It feels as if America reviles in the pain and suffering of Black Americans. There is an almost pornographic interest in Black pain and suffering. Blacks are constantly reminded in this country of how little they are valued by society as a whole. The judicial system jails Black Americans at a higher rate than Whites and they are twice as likely to be given stiffer prison sentences for minor offenses. Black mothers are more likely to die from childbirth and complications of childbirth than any other ethnic group in the country.
This stems from access to quality prenatal care and medical racism in the healthcare system. Black Americans are twice as likely to be denied medication for pain due to a false belief that we can tolerate higher levels of pain. We also have the highest infant mortality rate. Our babies cannot even thrive due to the generational trauma we have experienced.
America is the only place in the world that refuses to atone for the crimes it has committed against Black Americans. Survivors of the Holocaust are treated with reverence and respect. They were paid reparations. When the subject of reparations for descendants of Black slaves comes up, we are told to get over what happened. The denial of the pain and oppression that Black Americans have experienced is criminal.
America continues to profit from the pain and suffering of Black Americans. Slavery gave birth to capitalism in this country, and through low paying jobs, it is our labor that enables it to thrive. When Black Americans ask for change, we get changes that don’t affect us. We ask for law enforcement officers to be indicted for murders they are clearly guilty of, and we get racist icons on pancake syrup and rice eliminated in return.
When we show up to raise our voices and protest, we are called terrorists and thugs, and law enforcement shows up in riot gear to shoot rubber bullets and antagonize us. When White Americans show up to protest, with guns, and American flags, they get cops on bicycles who try to calm them like daycare teachers.
America will break its own back rather than change its racist ways, and that is a tragedy all by itself. Black Americans just want to be heard, seen, and valued. We are not disposable. Without the labor we provided for free, America would not be what it is. All we require is that America own up to its atrocities, to acknowledge its wrongs and right them. Until that happens, we carry that pain and legacy on exhausted shoulders and backs. It visits us again with the coronavirus pandemic, which has killed Black Americans at an alarmingly disproportionate rate. We suffer again and it falls on deaf ears, again.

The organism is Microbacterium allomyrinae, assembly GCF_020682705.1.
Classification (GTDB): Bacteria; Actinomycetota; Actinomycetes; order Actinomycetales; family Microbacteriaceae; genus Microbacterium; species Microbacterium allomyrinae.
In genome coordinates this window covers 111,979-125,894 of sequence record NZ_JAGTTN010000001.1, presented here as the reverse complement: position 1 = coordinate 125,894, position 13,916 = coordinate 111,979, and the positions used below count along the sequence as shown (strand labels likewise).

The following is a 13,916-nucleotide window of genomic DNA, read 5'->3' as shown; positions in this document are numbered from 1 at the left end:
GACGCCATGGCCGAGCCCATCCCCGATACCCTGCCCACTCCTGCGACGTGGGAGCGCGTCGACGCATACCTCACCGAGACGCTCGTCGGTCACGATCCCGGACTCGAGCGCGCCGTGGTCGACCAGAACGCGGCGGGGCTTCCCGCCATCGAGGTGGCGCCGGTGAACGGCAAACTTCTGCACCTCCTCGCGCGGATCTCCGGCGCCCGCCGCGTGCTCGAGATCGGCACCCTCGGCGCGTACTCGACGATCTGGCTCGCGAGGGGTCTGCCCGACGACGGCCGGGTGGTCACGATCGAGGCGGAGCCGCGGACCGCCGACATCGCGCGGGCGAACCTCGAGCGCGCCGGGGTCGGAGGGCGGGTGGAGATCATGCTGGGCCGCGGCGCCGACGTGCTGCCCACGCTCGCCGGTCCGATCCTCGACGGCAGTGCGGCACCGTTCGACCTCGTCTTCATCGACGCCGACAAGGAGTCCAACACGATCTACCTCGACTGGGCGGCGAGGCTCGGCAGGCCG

There is no compassion from those who run the country. We have been left to fend for ourselves. We’re not asking for much. We just want to be able to live our lives peacefully and not be massacred just for living. How difficult is that to give? We don’t want to be in control of this country. We just want to be treated equally and seen as human.
America needs to check its heart. If we want to be as great a country as we aspire to be, we need to stop the hatred and oppression. We need to acknowledge that America’s greatest strength lies in its diversity. It’s what makes us strong. Diversity is what makes America great and White supremacy cheapens it. We all offer something great for this country and real success will come if we all work together. Division only depreciates it.
Until America can view Black Americans as human and worthy of living good lives, we will continue to carry our painful legacy and our future generations will suffer the same burden. We are worthy of the same lives that White Americans live and we are tired of telling you about it. We are tired of dying. We are tired of suffering. We are tired of not being heard.
This burden is becoming impossible to keep carrying. It’s killing us. It’s time for you to listen to us. It’s time for you to stop the cycle. We’ve done all we can. The rest is up to you. We can’t live under the veil anymore. It’s time to write the wrongs and it’s time for us all to heal and thrive, together. The future of this country is at stake.
If you like this article, check out: https://www.harnessmagazine.com/from-the-eyes-of-a-black-woman/